Private credit growth is falling across most economies. Trade finance has been particularly affected, with dire results. The flow of private funds to emerging economies is collapsing: according to the Washington-based Institute for International Finance, net private flows are projected to be just $165bn in 2009, down from $466bn in 2008. Central and eastern Europe is particularly vulnerable.

Protectionist pressures are rising rapidly, not only in finance, but in trade. On the former, Gordon Brown, UK prime minister, turned up in Davos as hypocrite-in-chief, bemoaning the rise of the financial protectionism his own government has been practising. On the latter, nothing can surpass the folly of the Buy America provision in the draft US stimulus package. This is an invitation to retaliation. For a country that must export its way out of its slump, this is mad. For one that made an open global economy the keystone of its foreign policy for two generations, it is vandalism. Is this the change we must believe in?

Contrary to views expressed in some circles, notably in the US, depressions are neither good for us, nor unavoidable. What is needed is determined and globally co-ordinated action. The lead must come from the US: it remains the hyperpower; the economic system is one it promoted; and the crisis had much to do with mistakes its policymakers and private institutions made, even if aided and abetted by mistakes elsewhere.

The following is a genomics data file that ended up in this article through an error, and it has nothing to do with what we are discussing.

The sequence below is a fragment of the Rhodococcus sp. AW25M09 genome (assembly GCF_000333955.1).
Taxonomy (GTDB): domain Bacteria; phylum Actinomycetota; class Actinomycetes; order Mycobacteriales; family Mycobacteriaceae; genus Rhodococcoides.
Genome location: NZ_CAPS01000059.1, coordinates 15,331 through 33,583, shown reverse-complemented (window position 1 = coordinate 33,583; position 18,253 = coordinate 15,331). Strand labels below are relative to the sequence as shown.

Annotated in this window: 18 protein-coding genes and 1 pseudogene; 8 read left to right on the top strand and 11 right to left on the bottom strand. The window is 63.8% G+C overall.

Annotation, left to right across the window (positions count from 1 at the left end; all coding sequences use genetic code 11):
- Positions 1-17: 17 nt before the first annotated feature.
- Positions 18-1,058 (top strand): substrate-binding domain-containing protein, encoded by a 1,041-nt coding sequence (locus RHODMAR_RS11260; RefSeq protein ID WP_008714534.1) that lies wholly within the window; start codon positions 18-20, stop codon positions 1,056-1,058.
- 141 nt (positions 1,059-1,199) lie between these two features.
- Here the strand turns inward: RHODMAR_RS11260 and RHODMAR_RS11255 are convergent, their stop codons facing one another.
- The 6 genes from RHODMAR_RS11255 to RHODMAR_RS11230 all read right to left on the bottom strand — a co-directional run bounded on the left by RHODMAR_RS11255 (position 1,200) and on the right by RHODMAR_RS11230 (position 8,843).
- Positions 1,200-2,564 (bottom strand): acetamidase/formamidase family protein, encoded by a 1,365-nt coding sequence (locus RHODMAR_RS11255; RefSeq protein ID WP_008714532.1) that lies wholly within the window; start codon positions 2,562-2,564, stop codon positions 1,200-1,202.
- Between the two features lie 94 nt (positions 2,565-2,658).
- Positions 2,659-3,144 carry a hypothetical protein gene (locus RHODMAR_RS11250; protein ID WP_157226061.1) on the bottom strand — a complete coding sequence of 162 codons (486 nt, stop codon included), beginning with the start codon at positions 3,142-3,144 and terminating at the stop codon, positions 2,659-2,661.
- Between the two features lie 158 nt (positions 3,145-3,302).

So what are the principles to be followed? I suggest the following:

First, focus all attention on reversing the collapse in demand now, rather than on the global architecture.

Second, employ overwhelming force. The time for “shock and awe” in economic policymaking is now.

Third, make future normalisation of fiscal and monetary policies credible.

Fourth, act in concert. Even the US cannot solve its problems alone.

Fifth, avoid protectionism.

Sixth, strengthen the ability of global institutions to help the weaker.

So how are we doing against these standards? “Better than in the 1930s” is the best one can say. The world desperately needs Mr Obama to take a firmer grip at home and lead abroad. The plans he is now announcing give him a chance of doing the former. The April summit of the Group of 20 countries, in London, is his chance for achieving the latter.